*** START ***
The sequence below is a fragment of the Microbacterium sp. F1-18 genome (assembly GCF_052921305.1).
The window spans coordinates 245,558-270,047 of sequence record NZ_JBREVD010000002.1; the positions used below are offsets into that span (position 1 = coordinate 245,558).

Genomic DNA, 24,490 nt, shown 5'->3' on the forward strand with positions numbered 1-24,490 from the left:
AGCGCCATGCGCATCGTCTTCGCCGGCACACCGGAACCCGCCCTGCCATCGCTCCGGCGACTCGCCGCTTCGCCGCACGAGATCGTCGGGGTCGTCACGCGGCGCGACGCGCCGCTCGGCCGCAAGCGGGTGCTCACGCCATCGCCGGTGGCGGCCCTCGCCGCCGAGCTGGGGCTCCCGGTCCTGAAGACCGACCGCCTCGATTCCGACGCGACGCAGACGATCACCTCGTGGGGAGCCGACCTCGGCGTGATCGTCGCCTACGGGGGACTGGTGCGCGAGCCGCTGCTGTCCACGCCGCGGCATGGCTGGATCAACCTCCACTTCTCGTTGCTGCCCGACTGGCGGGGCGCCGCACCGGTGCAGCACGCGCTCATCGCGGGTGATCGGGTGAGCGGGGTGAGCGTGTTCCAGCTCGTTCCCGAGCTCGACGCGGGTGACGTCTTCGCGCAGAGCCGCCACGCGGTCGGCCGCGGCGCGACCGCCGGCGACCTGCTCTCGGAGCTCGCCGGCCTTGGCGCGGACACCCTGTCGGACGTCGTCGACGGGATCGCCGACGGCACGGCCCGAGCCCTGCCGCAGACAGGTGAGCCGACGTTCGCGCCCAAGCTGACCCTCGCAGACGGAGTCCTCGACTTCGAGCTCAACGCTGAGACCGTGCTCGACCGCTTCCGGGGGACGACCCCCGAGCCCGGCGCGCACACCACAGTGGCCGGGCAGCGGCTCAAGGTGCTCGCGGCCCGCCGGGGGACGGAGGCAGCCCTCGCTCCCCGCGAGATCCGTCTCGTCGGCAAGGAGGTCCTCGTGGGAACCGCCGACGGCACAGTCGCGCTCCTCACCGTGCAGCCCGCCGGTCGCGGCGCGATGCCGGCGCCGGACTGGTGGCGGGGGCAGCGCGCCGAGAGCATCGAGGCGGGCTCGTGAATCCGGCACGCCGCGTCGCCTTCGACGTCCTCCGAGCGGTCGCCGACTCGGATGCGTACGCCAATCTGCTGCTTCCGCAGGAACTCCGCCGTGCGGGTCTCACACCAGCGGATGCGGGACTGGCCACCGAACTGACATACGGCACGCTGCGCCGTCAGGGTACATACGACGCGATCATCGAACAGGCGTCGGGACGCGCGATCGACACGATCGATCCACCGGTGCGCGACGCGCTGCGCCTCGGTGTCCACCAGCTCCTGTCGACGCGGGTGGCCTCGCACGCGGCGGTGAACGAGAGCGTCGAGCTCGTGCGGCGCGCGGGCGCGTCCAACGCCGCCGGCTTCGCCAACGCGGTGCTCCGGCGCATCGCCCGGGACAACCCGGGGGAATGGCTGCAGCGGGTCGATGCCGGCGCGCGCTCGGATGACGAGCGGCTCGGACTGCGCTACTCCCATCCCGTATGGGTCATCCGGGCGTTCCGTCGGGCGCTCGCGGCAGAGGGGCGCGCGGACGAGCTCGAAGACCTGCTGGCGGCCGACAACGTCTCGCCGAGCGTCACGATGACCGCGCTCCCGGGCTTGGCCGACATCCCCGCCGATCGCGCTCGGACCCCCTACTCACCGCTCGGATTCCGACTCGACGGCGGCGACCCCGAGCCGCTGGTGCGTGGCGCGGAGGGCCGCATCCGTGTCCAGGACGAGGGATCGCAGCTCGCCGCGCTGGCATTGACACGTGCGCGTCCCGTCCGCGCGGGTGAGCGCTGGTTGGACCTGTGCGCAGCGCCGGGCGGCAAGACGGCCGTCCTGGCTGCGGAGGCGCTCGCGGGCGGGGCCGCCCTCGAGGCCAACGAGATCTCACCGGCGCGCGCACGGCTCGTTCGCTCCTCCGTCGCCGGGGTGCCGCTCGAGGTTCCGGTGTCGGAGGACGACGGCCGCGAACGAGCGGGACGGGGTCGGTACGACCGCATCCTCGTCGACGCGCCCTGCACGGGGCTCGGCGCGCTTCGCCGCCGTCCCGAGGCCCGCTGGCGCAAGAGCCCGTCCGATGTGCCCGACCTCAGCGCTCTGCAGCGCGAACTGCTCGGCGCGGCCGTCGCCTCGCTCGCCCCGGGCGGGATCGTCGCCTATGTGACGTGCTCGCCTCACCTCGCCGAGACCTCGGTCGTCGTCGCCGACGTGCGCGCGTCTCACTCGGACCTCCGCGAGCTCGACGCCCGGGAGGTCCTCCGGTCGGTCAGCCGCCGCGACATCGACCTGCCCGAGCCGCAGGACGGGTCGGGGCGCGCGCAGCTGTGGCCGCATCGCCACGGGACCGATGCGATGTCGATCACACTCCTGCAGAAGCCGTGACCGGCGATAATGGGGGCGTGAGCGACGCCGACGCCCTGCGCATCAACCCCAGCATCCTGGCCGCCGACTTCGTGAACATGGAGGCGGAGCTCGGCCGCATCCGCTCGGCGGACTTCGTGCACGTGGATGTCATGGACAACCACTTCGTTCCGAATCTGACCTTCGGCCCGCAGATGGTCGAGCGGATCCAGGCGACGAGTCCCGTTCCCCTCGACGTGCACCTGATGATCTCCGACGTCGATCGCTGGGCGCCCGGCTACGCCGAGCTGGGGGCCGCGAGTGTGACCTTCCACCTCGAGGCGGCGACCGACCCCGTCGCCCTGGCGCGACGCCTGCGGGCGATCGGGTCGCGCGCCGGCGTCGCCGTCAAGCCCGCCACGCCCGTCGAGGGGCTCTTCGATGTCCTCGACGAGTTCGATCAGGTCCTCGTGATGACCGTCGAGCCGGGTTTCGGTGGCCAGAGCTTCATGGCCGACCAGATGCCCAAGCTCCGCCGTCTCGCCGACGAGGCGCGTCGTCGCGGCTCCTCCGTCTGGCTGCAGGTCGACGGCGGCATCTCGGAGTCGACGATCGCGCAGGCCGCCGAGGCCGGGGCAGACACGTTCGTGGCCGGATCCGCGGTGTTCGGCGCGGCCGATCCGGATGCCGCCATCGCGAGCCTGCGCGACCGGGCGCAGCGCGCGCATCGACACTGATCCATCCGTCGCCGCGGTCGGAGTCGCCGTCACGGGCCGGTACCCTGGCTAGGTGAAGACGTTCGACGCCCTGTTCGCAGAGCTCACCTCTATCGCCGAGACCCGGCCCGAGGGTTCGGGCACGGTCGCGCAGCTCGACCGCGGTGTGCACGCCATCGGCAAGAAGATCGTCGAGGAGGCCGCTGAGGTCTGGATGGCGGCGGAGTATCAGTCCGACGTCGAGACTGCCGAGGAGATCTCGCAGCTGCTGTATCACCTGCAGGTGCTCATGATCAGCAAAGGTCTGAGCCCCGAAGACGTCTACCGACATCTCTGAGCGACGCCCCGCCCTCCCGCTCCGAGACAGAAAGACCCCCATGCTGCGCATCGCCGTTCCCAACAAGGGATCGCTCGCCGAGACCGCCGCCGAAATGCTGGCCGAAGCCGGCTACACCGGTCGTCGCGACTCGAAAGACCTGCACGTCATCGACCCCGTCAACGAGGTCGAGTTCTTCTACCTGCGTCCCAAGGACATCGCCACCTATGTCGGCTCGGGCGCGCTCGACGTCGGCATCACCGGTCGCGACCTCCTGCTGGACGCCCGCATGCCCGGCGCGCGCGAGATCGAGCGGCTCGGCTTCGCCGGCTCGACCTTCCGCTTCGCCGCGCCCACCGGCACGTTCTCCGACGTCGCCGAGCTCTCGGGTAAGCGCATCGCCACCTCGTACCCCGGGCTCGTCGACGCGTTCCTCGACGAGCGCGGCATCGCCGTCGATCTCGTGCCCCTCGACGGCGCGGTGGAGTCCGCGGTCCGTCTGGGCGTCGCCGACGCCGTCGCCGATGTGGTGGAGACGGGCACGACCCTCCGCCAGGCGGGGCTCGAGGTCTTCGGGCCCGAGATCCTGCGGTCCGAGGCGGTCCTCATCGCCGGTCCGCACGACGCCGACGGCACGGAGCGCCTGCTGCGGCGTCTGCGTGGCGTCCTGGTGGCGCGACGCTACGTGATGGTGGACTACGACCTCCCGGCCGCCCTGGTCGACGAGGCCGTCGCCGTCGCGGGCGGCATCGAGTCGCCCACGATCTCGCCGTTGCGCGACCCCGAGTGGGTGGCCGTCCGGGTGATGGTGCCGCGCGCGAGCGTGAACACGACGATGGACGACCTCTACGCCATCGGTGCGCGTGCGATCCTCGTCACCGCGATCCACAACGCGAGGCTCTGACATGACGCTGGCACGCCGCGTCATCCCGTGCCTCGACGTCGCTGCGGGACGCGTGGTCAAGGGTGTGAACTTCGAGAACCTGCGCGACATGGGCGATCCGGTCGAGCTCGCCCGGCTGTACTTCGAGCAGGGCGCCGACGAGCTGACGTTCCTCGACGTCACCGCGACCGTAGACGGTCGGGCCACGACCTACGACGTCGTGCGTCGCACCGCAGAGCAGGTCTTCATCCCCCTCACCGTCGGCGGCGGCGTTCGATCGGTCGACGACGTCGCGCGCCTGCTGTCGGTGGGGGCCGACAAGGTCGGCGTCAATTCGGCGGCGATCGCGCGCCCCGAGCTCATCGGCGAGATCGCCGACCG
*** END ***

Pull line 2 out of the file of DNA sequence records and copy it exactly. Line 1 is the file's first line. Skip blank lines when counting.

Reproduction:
The window spans coordinates 245,558-270,047 of sequence record NZ_JBREVD010000002.1; the positions used below are offsets into that span (position 1 = coordinate 245,558).